A court conducting a review for reasonableness inquires into the qualities that make a decision reasonable, referring both to the process of articulating the reasons and to outcomes. In judicial review, reasonableness is concerned mostly with the existence of justification, transparency and intelligibility within the decision-making process. But it is also concerned with whether the decision falls within a range of possible, acceptable outcomes which are defensible in respect of the facts and law. (at para 47)
The Dunsmuir decision specifically incorporates the process of giving reasons into the deferential reasonableness standard of review. The obvious difficulty for the law here is the clash between reviewing the adequacy of reasons on a correctness standard under procedural fairness versus reviewing the process of articulating the reasons on a reasonableness standard under substantive review.
Appellate courts in Canada are divided on how to reconcile this issue. Madam Justice Romaine properly observes that the appellate courts in Ontario and Newfoundland have taken contrasting positions (at paras 36-44). The Ontario Court of Appeal has ruled it is possible to differentiate the procedural and substantive approaches to reviewing the adequacy of reasons:
[I]t is important to differentiate the task of assessing the adequacy of reasons given by an administrative tribunal from the task of assessing the substantive decision made. A challenge on judicial review to the sufficiency of reasons is a challenge to an aspect of the procedure used by the tribunal. The court must assess the reasons from a functional perspective to see if the basis for the decision is intelligible.
This is to be distinguished from a challenge on judicial review to the outcome reached by the tribunal. That may require the court to examine not only the decision but the reasoning offered in support of it from a substantive perspective. Depending on the applicable standard of review, the court must determine whether the outcome and the reasoning supporting it are reasonable or correct. That is a very different task from assessing the sufficiency of the reasons in a functional sense. (Clifford v Ontario Municipal Employees Retirement System, 2009 ONCA 670 at paras 31, 32, emphasis in original)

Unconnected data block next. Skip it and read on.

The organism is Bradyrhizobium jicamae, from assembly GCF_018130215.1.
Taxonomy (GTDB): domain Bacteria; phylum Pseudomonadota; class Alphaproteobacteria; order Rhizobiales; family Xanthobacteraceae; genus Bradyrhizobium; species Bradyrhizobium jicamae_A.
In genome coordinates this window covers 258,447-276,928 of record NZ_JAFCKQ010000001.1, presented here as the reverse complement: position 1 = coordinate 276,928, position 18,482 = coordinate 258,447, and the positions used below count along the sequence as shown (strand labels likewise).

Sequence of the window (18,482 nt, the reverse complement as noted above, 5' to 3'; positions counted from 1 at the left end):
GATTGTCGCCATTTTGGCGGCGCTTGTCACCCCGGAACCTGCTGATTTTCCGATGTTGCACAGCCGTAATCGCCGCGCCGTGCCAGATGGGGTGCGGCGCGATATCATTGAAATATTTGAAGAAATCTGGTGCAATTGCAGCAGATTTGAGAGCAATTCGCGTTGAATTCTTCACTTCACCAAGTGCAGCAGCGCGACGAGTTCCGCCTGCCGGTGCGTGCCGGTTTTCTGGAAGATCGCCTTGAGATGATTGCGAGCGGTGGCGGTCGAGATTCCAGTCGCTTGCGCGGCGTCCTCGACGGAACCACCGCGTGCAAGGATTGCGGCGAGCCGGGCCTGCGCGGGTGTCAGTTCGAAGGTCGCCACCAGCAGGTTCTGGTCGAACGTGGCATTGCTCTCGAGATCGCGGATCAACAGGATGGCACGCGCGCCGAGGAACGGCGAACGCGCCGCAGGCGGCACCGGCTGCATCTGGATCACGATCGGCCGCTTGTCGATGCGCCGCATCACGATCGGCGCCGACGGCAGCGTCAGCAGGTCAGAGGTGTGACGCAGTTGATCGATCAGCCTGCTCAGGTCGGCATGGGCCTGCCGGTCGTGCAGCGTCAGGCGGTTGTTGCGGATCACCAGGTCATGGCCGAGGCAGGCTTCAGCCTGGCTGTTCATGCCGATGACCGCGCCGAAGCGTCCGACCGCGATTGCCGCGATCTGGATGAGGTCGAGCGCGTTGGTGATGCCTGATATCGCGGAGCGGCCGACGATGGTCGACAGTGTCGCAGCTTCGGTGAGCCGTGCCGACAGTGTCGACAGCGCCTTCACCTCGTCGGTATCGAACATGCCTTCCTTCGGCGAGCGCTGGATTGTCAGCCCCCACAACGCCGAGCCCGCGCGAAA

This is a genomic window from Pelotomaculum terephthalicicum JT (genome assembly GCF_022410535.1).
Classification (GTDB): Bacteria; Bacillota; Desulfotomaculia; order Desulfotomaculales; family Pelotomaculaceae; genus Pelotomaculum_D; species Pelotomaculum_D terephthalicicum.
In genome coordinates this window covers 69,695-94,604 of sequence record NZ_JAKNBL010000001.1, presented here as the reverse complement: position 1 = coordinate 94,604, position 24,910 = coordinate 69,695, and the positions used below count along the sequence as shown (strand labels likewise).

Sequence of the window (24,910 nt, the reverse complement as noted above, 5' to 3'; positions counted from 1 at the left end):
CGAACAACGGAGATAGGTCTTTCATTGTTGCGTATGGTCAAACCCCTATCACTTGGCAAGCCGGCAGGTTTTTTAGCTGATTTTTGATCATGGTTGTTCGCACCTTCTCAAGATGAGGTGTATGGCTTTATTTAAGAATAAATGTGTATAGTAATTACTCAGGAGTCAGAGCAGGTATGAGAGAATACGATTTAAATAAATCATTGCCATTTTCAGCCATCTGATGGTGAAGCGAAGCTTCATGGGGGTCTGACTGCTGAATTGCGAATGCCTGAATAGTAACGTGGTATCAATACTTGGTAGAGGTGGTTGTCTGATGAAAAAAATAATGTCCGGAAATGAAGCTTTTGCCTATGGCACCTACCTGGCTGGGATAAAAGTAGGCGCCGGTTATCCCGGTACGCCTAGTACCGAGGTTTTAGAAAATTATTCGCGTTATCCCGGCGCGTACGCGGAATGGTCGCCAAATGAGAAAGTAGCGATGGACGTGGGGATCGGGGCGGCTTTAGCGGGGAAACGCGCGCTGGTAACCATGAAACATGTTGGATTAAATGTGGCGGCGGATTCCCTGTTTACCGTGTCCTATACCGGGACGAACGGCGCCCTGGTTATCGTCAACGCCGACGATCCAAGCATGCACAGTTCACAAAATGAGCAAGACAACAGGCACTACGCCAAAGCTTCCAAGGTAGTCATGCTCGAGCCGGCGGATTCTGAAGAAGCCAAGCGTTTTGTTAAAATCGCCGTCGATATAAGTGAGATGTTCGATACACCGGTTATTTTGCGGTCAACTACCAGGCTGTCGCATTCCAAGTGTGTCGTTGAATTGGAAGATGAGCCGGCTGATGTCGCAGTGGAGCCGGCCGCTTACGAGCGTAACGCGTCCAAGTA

The Newfoundland Court of Appeal has subsequently observed this differentiation to be “an unnecessary and unhelpful complication”, in ruling that the adequacy of reasons is subsumed into a review of the substance of the administrative decision under the Dunsmuir framework noted above. According to the Newfoundland Court of Appeal:
A failure to give reasons, or inadequate reasons, would be decisive in the reasonableness assessment. A complete lack of or inadequate reasons could not be said to provide the justification, transparency and intelligibility in the decision-making process required to satisfy reasonableness under the Dunsmuir analysis. (Newfoundland and Labrador (Treasury Board) v Newfoundland and Labrador Nurses’ Union, 2010 NLCA 13 at para 12)
The Supreme Court of Canada has granted leave to appeal this decision.
When the Supreme Court deliberates on this appeal I believe the majority of the Court will decide that reviewing the adequacy of reasons provided by an administrative decision-maker falls under substantive judicial review as the first branch of applying the standard of reasonableness under Dunsmuir. I hold this view on 4 grounds:
1. There is no workable distinction between assessing adequacy of reasons on a procedural basis and a substantive basis. The Ontario Court of Appeal’s attempt to distinguish a functional approach from a substantive approach is not convincing;
2. Any attempt to maintain this distinction is not just unconvincing it is actually detrimental to the integrity of judicial review. On a procedural review of the adequacy of the reasons offered by the decision-maker, the reviewing court must apply correctness and ask itself how it would explain this decision. This is completely unworkable with having to then show deference to the justification provided by the decision-maker under the reasonableness standard of review on the merits of the decision (except in cases where the standard of review selected to review the merits of the administrative decision is correctness);
3. The courts have consistently ruled that an assessment on the adequacy of reasons has to be undertaken in the specific context of the decision in question. As a contextual exercise, this assessment resembles a deferential review much more than a correctness review;
4. In the seminal Baker decision the inadequacy of the reasons provided by the Minister in that case led to the Supreme Court’s ruling that the Minister’s discretionary decision not to grant humanitarian and compassionate relief to Mavis Baker was unreasonable. In other words the legal obligation to provide adequate reasons was initially a component of substantive judicial review and the upcoming appeal will simply provide the Supreme Court with an opportunity to confirm this.